This oughta be good

When the envelope containing my new driver’s license arrives from the Minnesota Department of Public Safety, I will be opening it with extreme trepidation.  At this point in my life, I am beyond caring what the photo on the license looks like.  I have had several licenses in my life, none of which had photos that I was proud of.  But, I am well past the age of being carded; the only time I have to show my license any more is when I fly, which is almost never.  Besides, why care what a TSA agent thinks of me and my picture?  Just so they don’t single me out for the strip-search, I am good.

This year, though, I might have to lose the license and go in for a replacement.  If you are in my general age demographic, you might remember the character on The Carol Burnett Show where Carol is the airhead secretary, Mrs. Wiggins, who spends most of her time filing her nails and whose dense incompetence aggravates boss Tudball.  That was the DPS worker who handled my renewal. Except this one didn’t have a fancy outfit, a big blonde wig or bright red nails.  Mrs. Wiggins in tee-shirt and jeans, with a short unkempt hairstyle.

After dispatching with the person ahead of me, Mrs. W. had some trouble with a printer from which she extracted a cartridge that she waved it around with a puzzled look on her face. Then she turned her back on me and sorted some papers for an eternity.  Okay, it was more like a minute, but it’s my story.  I can take poetic liberties if I want.  And eternity is a relative term, according to me.  Especially when I am waiting in line at the DPS.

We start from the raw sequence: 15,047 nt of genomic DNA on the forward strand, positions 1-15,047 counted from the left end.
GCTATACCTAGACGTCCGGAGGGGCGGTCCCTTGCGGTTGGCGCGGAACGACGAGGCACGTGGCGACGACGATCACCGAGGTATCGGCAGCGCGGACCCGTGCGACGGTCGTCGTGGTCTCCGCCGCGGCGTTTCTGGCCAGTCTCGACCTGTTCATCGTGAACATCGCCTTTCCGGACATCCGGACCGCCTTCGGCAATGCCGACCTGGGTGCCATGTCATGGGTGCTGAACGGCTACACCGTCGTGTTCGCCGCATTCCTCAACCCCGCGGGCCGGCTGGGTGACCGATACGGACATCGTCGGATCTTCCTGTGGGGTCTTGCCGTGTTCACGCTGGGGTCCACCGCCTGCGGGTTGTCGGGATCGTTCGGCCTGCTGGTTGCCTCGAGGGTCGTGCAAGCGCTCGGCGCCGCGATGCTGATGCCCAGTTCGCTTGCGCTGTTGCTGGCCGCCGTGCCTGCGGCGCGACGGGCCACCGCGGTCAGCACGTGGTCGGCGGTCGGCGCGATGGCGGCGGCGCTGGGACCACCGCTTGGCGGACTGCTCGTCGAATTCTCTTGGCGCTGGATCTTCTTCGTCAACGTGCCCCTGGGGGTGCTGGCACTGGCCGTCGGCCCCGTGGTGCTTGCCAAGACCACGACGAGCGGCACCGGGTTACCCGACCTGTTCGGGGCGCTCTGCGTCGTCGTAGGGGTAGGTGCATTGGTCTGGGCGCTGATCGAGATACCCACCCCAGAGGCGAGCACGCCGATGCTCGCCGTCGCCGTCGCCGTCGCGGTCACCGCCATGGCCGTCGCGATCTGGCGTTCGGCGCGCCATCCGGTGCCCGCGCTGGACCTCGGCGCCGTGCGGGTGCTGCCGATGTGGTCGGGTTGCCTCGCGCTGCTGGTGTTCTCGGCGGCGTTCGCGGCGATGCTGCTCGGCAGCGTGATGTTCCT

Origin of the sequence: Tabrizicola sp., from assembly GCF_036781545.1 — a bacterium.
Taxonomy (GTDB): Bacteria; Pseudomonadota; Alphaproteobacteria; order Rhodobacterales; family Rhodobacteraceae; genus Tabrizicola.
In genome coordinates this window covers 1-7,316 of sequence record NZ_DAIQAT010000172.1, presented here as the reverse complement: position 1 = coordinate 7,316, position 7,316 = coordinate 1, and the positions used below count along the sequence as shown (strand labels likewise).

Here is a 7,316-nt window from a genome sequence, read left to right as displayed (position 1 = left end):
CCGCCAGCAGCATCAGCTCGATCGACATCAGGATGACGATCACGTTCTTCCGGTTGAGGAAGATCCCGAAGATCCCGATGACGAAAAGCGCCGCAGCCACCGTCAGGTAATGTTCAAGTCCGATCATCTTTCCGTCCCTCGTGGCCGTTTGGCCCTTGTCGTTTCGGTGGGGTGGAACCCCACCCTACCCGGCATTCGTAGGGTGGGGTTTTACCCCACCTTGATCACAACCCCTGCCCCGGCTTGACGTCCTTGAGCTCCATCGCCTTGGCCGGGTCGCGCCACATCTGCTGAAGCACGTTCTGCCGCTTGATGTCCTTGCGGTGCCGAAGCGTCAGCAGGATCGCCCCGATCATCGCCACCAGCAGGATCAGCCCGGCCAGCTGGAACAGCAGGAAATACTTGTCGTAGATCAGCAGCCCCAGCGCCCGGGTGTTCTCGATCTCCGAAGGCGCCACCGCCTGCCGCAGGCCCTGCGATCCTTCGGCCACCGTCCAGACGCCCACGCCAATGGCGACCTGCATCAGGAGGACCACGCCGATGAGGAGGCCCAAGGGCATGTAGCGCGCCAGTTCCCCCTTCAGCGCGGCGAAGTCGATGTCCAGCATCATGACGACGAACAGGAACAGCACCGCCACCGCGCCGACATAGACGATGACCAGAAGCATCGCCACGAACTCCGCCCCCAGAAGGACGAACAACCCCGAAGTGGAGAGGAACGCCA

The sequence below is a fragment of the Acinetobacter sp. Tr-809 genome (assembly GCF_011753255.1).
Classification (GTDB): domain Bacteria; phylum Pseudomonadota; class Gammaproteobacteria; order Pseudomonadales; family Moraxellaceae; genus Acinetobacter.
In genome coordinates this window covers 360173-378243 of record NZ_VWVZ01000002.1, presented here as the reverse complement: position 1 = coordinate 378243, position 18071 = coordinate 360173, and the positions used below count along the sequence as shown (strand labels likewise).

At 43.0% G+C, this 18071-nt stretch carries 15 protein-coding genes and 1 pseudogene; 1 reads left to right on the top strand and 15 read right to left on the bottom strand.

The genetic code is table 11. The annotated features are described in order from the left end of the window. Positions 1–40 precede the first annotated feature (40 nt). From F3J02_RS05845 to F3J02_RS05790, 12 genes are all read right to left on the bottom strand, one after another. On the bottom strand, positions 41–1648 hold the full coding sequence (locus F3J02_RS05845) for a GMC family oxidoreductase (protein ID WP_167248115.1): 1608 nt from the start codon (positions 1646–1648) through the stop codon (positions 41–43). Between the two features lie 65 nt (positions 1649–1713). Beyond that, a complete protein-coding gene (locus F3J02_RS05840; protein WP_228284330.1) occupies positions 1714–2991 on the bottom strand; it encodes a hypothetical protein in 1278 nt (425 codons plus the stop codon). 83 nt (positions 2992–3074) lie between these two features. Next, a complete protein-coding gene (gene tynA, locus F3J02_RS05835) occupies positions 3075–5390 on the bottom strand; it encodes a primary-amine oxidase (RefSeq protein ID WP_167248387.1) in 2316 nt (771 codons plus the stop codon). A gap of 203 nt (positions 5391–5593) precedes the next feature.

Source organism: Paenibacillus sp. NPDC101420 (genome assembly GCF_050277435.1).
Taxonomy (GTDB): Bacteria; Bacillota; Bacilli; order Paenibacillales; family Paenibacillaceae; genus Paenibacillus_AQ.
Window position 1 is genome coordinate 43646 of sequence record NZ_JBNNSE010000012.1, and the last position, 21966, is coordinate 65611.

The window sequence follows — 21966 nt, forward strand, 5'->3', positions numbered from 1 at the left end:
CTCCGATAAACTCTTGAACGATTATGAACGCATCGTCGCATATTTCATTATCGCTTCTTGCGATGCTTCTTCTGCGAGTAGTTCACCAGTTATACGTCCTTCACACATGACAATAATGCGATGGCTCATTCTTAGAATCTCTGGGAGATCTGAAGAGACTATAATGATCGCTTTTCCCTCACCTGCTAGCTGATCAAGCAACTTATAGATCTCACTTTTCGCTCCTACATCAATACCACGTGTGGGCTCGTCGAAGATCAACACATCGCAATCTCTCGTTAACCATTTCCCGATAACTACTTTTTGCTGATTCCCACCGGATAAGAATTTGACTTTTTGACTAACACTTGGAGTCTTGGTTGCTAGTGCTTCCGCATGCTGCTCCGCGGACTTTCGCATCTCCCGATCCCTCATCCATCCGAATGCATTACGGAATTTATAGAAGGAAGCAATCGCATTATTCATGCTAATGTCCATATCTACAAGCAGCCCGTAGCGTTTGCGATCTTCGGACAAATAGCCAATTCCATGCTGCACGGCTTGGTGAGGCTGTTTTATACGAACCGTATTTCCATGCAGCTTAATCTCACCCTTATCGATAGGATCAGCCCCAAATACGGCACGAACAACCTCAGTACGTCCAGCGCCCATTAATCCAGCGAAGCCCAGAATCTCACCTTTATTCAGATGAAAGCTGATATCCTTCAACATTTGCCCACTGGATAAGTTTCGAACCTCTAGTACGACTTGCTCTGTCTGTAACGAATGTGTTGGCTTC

Meander on to the part where my unappealing photo is taken.  I plaster a big phony grin on my face.  I’ve learned that when I think I’m giving a big smile it comes off as a  sarcastic smirk, so I really work at this one.  My cheeks start to hurt.  I stand there and Mrs. Wiggins fiddles and pushes a button and I stand there some more.  Nothing happens for yet another eternity (minute. see above).  I start looking around the room.  A light flashes, there is a click and Mrs. W. looks at a screen.  “Owwwwwwww, hmmmmmmm”, she says with a note of wonderment in her voice.  “I got your picture”.  And I am thereby dismissed.

Did I detect a mean-spirited note of triumph in Mrs. W.’s voice, or was it my own paranoid imaginings?  I doubt my new license will come before Halloween, but I have the feeling that it will be plenty scary.


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